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    MA110 – Mathematics and Social Choice

    Making decisions is hard enough: we spend our lives wondering what we want and trying to make the best choices. We will examine social choice from a mathematical perspective, showcasing how careful logic and thought can give us deeper insights into the possibilities and pitfalls of voting, elections, power, and representation.

    Graphic generated by Austin Eide (CC alum)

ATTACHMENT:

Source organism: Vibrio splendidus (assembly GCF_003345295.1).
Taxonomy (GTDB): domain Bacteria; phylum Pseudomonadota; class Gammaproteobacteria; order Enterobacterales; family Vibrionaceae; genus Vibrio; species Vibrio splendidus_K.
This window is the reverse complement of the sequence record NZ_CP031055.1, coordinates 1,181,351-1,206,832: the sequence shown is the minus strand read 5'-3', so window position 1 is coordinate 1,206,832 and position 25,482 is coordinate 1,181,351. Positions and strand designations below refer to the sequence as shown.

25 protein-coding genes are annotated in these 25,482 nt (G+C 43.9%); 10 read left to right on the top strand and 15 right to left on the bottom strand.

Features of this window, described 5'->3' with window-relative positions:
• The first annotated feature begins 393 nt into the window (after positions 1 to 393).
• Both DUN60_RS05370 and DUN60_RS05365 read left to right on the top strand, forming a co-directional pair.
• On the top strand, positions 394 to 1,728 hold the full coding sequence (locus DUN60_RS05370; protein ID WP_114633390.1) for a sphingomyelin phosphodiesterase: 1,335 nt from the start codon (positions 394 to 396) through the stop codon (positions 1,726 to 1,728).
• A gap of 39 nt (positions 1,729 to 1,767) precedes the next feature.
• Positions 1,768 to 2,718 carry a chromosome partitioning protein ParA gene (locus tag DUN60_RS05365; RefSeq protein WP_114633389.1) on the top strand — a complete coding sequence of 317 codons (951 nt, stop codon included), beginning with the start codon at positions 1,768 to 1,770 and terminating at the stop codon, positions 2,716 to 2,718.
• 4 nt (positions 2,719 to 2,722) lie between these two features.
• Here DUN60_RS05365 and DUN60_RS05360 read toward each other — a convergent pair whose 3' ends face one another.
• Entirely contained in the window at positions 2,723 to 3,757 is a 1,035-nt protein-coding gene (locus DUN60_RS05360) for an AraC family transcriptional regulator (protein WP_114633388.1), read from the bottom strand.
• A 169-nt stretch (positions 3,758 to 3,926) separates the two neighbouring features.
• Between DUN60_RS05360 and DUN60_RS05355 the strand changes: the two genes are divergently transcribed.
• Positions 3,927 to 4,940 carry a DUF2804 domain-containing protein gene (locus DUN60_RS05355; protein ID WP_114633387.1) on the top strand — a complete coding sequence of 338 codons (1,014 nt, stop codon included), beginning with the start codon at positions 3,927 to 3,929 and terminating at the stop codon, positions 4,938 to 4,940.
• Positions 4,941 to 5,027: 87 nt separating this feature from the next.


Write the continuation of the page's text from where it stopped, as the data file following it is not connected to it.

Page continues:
Graphic generated by Austin Eide (CC alum)

    Instructor(s)

    Assistant Professor Beth Malmskog email

    What is the best or most fair way to make choices as a group? How can we quantify or measure fairness? Can we mathematically describe power and equity? How can mathematics play a role in identifying and combatting gerrymandering? This course will consider these questions and hopefully generate many more. We study how mathematicians have attempted to understand fairness and power, how mathematics underlies important aspects of voting and representation, and how math can help illuminate many important social and political issues. Topics: Fairness, Gerrymandering, Voting Systems, Arrow’s Theorem, Apportionment, Power, and additionall topics as time allows. Prerequisites: None

    Prerequisite: Not recommended for Math majors.